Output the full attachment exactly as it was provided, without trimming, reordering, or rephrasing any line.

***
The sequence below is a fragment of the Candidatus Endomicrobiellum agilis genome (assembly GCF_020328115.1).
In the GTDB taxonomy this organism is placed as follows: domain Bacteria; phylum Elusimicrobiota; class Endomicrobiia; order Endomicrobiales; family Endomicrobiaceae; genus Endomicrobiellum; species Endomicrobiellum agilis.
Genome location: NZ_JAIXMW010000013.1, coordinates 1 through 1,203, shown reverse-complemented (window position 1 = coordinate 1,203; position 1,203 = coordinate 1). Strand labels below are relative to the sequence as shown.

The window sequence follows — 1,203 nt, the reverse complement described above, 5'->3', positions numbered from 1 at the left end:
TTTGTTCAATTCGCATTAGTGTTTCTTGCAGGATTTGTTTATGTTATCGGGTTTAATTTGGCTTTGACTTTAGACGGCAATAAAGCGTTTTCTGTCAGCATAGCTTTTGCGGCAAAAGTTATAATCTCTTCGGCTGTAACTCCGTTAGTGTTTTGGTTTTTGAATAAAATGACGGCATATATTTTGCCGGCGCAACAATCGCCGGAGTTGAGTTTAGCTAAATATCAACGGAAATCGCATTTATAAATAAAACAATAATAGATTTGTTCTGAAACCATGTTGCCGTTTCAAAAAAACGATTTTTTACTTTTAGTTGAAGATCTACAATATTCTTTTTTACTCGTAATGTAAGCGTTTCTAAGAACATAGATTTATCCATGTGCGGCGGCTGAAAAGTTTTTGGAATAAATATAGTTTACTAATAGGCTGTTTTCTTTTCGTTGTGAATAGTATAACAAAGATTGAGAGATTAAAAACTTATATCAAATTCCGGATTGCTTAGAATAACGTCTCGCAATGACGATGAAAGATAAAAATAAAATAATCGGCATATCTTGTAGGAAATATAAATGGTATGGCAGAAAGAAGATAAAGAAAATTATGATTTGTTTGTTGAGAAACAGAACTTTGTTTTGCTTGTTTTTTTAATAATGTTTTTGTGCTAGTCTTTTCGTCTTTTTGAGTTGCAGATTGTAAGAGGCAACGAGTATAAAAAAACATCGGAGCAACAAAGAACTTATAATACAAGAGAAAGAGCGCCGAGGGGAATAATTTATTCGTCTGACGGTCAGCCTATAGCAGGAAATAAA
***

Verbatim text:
The sequence below is a fragment of the Candidatus Endomicrobiellum agilis genome (assembly GCF_020328115.1).
In the GTDB taxonomy this organism is placed as follows: domain Bacteria; phylum Elusimicrobiota; class Endomicrobiia; order Endomicrobiales; family Endomicrobiaceae; genus Endomicrobiellum; species Endomicrobiellum agilis.
Genome location: NZ_JAIXMW010000013.1, coordinates 1 through 1,203, shown reverse-complemented (window position 1 = coordinate 1,203; position 1,203 = coordinate 1). Strand labels below are relative to the sequence as shown.

The window sequence follows — 1,203 nt, the reverse complement described above, 5'->3', positions numbered from 1 at the left end:
TTTGTTCAATTCGCATTAGTGTTTCTTGCAGGATTTGTTTATGTTATCGGGTTTAATTTGGCTTTGACTTTAGACGGCAATAAAGCGTTTTCTGTCAGCATAGCTTTTGCGGCAAAAGTTATAATCTCTTCGGCTGTAACTCCGTTAGTGTTTTGGTTTTTGAATAAAATGACGGCATATATTTTGCCGGCGCAACAATCGCCGGAGTTGAGTTTAGCTAAATATCAACGGAAATCGCATTTATAAATAAAACAATAATAGATTTGTTCTGAAACCATGTTGCCGTTTCAAAAAAACGATTTTTTACTTTTAGTTGAAGATCTACAATATTCTTTTTTACTCGTAATGTAAGCGTTTCTAAGAACATAGATTTATCCATGTGCGGCGGCTGAAAAGTTTTTGGAATAAATATAGTTTACTAATAGGCTGTTTTCTTTTCGTTGTGAATAGTATAACAAAGATTGAGAGATTAAAAACTTATATCAAATTCCGGATTGCTTAGAATAACGTCTCGCAATGACGATGAAAGATAAAAATAAAATAATCGGCATATCTTGTAGGAAATATAAATGGTATGGCAGAAAGAAGATAAAGAAAATTATGATTTGTTTGTTGAGAAACAGAACTTTGTTTTGCTTGTTTTTTTAATAATGTTTTTGTGCTAGTCTTTTCGTCTTTTTGAGTTGCAGATTGTAAGAGGCAACGAGTATAAAAAAACATCGGAGCAACAAAGAACTTATAATACAAGAGAAAGAGCGCCGAGGGGAATAATTTATTCGTCTGACGGTCAGCCTATAGCAGGAAATAAA